Glycosylated hemoglobin (the term “glycated hemoglobin” is also used) is formed as a result of non-enzymatic attachment of glucose to the N-terminal regions of the R-chains of hemoglobin A1 globin and is designated as HbA1c.The HbA1c concentration is directly proportional to the average blood glucose concentration. In healthy people, the concentration of HbA1c in the blood is from 4 to 6%, in patients with diabetes mellitus, its level is 2-3 times higher (depending on the degree of hyperglycemia). The formed HbA1c accumulates inside the erythrocytes and remains during the entire life of the erythrocyte. The half-life of erythrocyte circulation in the bloodstream is 60 days, thus the HbA1c concentration reflects the patient’s glycemic level 60-90 days before the study [5, 6].A large number of studies using traditional glucose measurement methods have confirmed the relationship between HbA1c and a patient’s glycemic level. The results of studies carried out by the GST in the 90s of the last century served as the basis for confirming the hypothesis that the level of HbA1c reflects the level of glucose in the blood and is an effective criterion for monitoring patients with diabetes mellitus.

The HbA1c level is recognized as the gold standard in assessing the glycemic status of patients with diabetes.

Numerous prospective and epidemiological studies indicate improved glycemic control as measured by HbA1c levels.

According to numerous studies, glycated hemoglobin has proven its reliability, demonstrating a correlation with the average values ​​of glycemia, and reflects the average concentration of blood glucose over the previous 2-3 months.

Research carried out in laboratories and at the point of care is accurate and correct when properly controlled and adapted to international standards.

It is believed that random determination of plasma glucose levels in a clinical setting does not play a special role in the quality treatment of patients with diabetes.

Currently, all diabetic associations use the concept of target values ​​for glycated hemoglobin. Thus, the last target HbA1c value recommended in the ADA / EASD Agreed Algorithm on the basis of practicality and reduction in the development of complications, “in the general population <7%”, with the proviso “for specific patients, HbA1c should be as close to normal as possible (<6 %) without significant hypoglycemia ".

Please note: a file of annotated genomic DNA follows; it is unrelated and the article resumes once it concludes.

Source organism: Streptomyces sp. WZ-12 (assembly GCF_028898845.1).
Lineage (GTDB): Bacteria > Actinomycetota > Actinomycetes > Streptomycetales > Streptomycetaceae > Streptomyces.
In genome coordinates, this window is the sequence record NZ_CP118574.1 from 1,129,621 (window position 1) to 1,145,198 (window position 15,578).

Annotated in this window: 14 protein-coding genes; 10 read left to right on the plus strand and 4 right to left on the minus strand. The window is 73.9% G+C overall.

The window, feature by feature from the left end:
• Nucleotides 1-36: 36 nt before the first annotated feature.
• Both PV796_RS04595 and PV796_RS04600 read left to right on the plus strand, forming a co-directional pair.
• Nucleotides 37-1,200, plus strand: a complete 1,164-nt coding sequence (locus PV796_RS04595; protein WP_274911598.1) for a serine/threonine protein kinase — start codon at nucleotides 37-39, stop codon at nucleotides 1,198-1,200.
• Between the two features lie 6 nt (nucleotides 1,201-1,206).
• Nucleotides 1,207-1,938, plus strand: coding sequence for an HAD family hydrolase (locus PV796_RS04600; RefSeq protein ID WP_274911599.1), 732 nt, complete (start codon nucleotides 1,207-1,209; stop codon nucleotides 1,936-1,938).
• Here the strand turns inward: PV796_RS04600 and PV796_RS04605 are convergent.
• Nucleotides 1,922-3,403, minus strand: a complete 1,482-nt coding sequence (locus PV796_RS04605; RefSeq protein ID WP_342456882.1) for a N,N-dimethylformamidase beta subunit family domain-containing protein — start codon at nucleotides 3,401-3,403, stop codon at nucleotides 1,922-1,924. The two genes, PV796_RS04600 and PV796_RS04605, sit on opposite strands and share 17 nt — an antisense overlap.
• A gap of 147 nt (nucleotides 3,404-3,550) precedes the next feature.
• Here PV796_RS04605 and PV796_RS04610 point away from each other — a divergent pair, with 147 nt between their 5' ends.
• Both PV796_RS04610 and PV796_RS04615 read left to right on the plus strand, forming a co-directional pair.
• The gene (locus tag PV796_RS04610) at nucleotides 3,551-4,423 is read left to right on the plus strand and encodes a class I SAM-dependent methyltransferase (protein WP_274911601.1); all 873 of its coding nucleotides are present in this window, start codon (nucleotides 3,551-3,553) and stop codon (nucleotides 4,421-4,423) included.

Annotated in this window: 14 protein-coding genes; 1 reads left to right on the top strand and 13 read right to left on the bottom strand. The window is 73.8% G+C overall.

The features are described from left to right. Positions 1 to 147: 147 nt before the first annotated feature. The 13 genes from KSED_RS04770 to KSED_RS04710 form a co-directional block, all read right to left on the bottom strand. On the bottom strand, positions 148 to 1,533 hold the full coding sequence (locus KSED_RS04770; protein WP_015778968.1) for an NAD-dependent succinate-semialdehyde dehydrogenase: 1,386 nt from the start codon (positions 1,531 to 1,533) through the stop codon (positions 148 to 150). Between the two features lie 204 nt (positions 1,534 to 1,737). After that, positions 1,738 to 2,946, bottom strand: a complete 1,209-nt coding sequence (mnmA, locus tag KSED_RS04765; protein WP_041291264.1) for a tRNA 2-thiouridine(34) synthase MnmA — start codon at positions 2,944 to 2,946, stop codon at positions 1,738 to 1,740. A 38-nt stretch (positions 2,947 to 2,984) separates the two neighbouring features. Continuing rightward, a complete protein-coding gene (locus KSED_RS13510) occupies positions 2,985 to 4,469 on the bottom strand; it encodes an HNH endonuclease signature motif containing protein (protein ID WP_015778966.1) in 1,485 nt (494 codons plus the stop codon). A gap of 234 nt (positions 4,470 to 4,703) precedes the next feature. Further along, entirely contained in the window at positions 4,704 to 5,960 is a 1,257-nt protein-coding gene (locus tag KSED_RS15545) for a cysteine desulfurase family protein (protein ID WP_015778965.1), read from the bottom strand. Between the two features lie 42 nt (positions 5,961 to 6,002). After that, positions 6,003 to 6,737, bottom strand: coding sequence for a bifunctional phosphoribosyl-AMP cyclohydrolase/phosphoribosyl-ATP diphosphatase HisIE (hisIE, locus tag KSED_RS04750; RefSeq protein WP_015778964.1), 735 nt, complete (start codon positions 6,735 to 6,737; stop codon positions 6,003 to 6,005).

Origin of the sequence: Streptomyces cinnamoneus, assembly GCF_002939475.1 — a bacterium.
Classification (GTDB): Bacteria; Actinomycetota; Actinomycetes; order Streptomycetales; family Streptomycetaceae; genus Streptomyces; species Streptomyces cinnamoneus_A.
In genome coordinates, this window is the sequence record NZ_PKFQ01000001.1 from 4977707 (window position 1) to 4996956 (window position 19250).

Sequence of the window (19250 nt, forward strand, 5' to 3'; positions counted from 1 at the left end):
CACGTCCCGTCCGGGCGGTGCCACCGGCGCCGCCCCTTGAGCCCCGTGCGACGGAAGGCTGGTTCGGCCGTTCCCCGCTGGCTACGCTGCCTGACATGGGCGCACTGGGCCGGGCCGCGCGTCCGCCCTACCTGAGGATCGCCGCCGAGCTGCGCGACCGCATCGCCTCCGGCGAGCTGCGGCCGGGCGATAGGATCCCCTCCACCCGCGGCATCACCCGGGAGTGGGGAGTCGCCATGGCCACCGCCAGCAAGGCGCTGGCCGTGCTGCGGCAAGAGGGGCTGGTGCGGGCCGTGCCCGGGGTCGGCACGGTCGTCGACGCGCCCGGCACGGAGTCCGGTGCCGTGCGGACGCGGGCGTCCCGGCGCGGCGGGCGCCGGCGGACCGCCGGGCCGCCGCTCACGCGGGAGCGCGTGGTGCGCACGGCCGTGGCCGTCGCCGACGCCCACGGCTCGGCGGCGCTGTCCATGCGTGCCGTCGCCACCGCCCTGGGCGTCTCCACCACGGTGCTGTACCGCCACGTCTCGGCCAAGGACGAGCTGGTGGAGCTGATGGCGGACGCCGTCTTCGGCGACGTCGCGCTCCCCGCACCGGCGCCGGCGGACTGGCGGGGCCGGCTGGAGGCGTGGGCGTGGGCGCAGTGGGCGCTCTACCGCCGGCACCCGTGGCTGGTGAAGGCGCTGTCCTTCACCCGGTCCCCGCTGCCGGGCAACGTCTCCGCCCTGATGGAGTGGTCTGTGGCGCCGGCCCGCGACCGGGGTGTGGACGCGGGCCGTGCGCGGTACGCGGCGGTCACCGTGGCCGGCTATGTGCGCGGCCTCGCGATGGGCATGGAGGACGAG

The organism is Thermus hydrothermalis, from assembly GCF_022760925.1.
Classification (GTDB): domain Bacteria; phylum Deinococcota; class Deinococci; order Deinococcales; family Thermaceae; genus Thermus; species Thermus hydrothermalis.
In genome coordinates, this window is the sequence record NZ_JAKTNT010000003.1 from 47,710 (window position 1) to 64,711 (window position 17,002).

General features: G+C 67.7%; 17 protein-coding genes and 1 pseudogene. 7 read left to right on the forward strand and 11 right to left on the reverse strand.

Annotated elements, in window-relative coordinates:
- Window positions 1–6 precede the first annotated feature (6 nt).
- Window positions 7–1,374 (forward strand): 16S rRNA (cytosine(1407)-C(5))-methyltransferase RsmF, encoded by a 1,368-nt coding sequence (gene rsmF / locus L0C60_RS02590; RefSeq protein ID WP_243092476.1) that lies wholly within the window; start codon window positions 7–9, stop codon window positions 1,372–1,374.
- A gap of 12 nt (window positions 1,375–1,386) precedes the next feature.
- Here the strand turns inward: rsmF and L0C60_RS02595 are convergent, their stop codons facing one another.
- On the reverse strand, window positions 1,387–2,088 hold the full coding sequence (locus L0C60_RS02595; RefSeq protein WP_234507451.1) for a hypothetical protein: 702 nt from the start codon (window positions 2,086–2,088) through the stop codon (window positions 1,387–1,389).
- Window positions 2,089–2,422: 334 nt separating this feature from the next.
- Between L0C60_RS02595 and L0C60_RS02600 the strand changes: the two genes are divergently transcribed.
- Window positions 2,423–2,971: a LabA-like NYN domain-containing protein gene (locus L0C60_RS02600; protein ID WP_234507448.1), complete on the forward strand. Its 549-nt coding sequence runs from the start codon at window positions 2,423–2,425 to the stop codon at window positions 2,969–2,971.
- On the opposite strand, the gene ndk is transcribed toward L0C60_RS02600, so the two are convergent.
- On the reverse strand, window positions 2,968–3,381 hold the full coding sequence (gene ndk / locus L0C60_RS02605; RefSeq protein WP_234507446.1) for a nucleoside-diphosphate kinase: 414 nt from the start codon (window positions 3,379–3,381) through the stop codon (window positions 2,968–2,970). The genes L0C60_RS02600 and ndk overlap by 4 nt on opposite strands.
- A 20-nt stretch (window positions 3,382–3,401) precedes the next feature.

Correspondence of the HbA1c level to the average daily plasma glucose level for three months

HbA1c,% Glucose, mmol / L HbA1c,% Glucose, mmol / L HbA1c,% Glucose, mmol / L
4 3.8 9.5 12.5 15 21.3
4.5 4.6 10 13.3 15.5 22.1
5 5.4 10.5 14.1 16 22.9
5.5 6.2 11 14.9 16.5 23.7
6 7.0 11.5 15.7 17 24.5
6.5 7.8 12 16.5 17.5 25.3
7 8.6 12.5 17.3 18 26.1
7.5 9.4 13 18.1 18.5 26.9
8 10.2 13.5 18.9 19 27.7
8.5 11.0 14 19.7 19.5 28.5
9 11.7 14.5 20.5 20 29.2

DiaLab is pleased to inform you that this study has recently been performed on a high-quality analyzer D10 (Bio Rad) with a reference high-performance liquid chromatography method, which is the gold standard in the quantitative determination of glycosylated hemoglobin.

Rules for taking material:

Before taking blood for this test it is enough not to eat food for two hours .

Blood sampling is carried out in a test tube with EDTA (lilac cap).

Immediately after taking blood, without shaking, invert the tube 6-8 times (the tube is inverted correctly if the air bubble has moved from one end of the tube to the other). Rapid mixing can cause foaming and hemolysis (platelet agglutination).

Storage temperature: 2 to 8 ° C.

Term of completion: 1 working day.

Glycated hemoglobin (HbA 1c)

The main task of a doctor in the treatment of diabetes mellitus is to normalize blood glucose levels. The patient can control this metabolite in the blood either independently (with portable glucometers) or in the laboratory. According to a one-time determination of blood glucose, it is possible to judge only the concentration of glucose at the time of sampling, therefore, it is not possible to assume about the state of the patient’s carbohydrate metabolism between measurements.To assess carbohydrate metabolism in a patient over a longer period of time, it is necessary to test for the content of glycated hemoglobin (HbA1c) in the blood.

According to data from the National Institute of Diabetes, Digestive and Kidney Diseases (USA) 10-year study called DCCT (The Diabetes Control and Complications Trial) in the USA and Canada in 1983-1993, it was found that control the level of glycemia, correlated with the level of concentration of HbA1c, is directly related to the risk of developing long-term complications of type 1 diabetes and their progression.In 1999, specialists from the UK showed that a decrease in the glucose content in the patient’s serum, assessed by the concentration of HbA1c, reduces the number of microangiopathies in type 2 diabetes mellitus.

Glycated hemoglobin is hemoglobin in which a glucose molecule is non-enzymatically linked to the β-terminal valine of the β-chains of hemoglobin A1 globin and is designated as HbA1c. The HbA1c content has a direct correlation with the blood glucose level. Normally, the concentration of HbA1c is from 4.4 to 6.1%, in patients with diabetes mellitus, its level depends on the degree of hyperglycemia and is usually 2 to 3 times higher than normal values.Glycated hemoglobin accumulates inside erythrocytes and remains during the entire period of erythrocyte circulation in the bloodstream, which is about 60 days. Thus, the concentration of HbA1c reflects the degree of glycemia 60 – 90 days before the study. Multiple studies of glucose measurement using traditional methods have confirmed the relationship between HbA1c and the patient’s glycemic level. The results of DCCT studies conducted in the 90s confirmed the hypothesis that the level of HbA1c is directly related to the level of glucose in the blood and is the most appropriate criterion for monitoring the effectiveness of treatment in patients with diabetes mellitus.